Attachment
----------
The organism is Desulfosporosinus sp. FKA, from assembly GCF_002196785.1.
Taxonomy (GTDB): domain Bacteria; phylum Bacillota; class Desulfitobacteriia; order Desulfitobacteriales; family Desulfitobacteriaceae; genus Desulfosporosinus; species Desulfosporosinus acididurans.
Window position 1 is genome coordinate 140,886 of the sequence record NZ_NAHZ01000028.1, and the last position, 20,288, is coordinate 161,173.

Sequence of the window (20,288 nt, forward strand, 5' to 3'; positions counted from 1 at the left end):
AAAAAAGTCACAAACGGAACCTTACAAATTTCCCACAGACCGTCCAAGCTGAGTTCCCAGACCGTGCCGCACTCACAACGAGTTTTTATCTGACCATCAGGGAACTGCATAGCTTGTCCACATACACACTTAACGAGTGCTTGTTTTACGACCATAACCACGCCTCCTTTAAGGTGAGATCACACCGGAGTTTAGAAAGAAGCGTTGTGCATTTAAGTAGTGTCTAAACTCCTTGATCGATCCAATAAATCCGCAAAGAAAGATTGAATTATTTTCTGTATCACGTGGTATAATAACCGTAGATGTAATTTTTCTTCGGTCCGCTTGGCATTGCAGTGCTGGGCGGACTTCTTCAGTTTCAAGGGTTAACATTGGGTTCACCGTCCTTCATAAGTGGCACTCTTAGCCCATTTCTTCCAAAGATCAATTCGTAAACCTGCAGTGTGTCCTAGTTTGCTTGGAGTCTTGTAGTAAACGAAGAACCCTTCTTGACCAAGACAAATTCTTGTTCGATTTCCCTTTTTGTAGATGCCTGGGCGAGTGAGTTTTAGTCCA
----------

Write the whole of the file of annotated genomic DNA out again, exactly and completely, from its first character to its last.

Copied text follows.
The organism is Desulfosporosinus sp. FKA, from assembly GCF_002196785.1.
Taxonomy (GTDB): domain Bacteria; phylum Bacillota; class Desulfitobacteriia; order Desulfitobacteriales; family Desulfitobacteriaceae; genus Desulfosporosinus; species Desulfosporosinus acididurans.
Window position 1 is genome coordinate 140,886 of the sequence record NZ_NAHZ01000028.1, and the last position, 20,288, is coordinate 161,173.

Sequence of the window (20,288 nt, forward strand, 5' to 3'; positions counted from 1 at the left end):
AAAAAAGTCACAAACGGAACCTTACAAATTTCCCACAGACCGTCCAAGCTGAGTTCCCAGACCGTGCCGCACTCACAACGAGTTTTTATCTGACCATCAGGGAACTGCATAGCTTGTCCACATACACACTTAACGAGTGCTTGTTTTACGACCATAACCACGCCTCCTTTAAGGTGAGATCACACCGGAGTTTAGAAAGAAGCGTTGTGCATTTAAGTAGTGTCTAAACTCCTTGATCGATCCAATAAATCCGCAAAGAAAGATTGAATTATTTTCTGTATCACGTGGTATAATAACCGTAGATGTAATTTTTCTTCGGTCCGCTTGGCATTGCAGTGCTGGGCGGACTTCTTCAGTTTCAAGGGTTAACATTGGGTTCACCGTCCTTCATAAGTGGCACTCTTAGCCCATTTCTTCCAAAGATCAATTCGTAAACCTGCAGTGTGTCCTAGTTTGCTTGGAGTCTTGTAGTAAACGAAGAACCCTTCTTGACCAAGACAAATTCTTGTTCGATTTCCCTTTTTGTAGATGCCTGGGCGAGTGAGTTTTAGTCCA